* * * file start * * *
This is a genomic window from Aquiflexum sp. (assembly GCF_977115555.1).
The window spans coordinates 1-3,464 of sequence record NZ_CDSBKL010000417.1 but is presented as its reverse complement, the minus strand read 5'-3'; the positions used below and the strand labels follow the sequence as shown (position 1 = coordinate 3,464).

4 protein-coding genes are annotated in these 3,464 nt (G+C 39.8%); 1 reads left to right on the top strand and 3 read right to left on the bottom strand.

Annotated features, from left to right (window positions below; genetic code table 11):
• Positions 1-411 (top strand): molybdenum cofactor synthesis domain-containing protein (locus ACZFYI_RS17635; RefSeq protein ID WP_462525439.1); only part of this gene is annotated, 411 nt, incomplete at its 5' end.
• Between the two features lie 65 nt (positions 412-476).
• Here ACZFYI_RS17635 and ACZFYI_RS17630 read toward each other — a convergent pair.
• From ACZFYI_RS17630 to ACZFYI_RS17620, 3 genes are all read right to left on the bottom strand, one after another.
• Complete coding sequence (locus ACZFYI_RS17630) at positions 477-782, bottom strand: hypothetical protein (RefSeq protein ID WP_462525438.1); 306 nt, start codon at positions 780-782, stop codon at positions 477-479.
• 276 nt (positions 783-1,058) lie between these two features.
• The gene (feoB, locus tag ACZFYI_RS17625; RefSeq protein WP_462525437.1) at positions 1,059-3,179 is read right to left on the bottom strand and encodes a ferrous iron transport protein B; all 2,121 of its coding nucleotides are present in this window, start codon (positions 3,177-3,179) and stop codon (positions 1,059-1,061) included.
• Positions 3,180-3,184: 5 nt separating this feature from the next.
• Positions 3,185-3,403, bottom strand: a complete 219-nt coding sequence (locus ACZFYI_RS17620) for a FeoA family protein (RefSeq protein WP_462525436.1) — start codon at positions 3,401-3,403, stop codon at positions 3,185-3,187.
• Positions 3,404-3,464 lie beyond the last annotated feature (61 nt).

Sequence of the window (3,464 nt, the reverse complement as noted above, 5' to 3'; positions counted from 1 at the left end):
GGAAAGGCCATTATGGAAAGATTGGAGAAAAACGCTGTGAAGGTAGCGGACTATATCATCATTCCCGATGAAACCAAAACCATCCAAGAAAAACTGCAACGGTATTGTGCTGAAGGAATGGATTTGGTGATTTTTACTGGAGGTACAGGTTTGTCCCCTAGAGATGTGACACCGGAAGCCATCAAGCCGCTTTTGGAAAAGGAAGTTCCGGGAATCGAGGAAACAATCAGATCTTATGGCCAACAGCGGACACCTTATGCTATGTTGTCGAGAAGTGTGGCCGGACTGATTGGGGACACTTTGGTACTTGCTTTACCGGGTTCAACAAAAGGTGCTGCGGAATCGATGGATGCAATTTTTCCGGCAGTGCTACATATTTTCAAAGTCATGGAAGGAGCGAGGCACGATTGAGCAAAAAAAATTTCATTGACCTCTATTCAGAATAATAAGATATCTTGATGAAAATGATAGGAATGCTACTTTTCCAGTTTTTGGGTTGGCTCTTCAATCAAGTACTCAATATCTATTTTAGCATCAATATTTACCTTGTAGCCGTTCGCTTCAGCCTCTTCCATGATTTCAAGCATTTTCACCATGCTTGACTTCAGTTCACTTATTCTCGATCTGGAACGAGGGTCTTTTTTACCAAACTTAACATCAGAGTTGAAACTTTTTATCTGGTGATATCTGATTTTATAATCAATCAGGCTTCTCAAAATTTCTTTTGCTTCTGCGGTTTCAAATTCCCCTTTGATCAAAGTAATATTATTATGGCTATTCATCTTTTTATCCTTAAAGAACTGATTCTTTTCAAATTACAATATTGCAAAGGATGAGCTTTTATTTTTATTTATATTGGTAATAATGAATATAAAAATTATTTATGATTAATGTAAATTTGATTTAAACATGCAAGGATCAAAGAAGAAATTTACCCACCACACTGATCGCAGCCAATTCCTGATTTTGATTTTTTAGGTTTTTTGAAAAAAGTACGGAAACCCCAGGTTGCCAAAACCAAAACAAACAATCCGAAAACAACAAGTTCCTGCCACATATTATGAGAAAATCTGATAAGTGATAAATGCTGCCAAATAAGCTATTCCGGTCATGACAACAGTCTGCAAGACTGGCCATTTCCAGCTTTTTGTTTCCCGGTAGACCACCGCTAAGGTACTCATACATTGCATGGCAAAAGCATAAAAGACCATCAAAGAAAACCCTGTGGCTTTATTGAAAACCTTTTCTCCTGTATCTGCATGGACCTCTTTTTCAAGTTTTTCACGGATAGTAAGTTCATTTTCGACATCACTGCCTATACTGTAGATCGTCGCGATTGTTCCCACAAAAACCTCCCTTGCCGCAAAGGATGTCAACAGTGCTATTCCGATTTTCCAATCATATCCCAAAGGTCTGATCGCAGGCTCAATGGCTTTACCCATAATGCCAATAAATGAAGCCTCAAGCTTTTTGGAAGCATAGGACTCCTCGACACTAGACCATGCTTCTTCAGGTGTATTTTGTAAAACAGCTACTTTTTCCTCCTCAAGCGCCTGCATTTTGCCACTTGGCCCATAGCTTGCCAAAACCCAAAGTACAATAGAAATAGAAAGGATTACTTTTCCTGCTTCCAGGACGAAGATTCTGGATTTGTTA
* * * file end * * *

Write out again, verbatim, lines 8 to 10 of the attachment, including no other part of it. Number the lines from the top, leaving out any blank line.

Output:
• From ACZFYI_RS17630 to ACZFYI_RS17620, 3 genes are all read right to left on the bottom strand, one after another.
• Complete coding sequence (locus ACZFYI_RS17630) at positions 477-782, bottom strand: hypothetical protein (RefSeq protein ID WP_462525438.1); 306 nt, start codon at positions 780-782, stop codon at positions 477-479.
• 276 nt (positions 783-1,058) lie between these two features.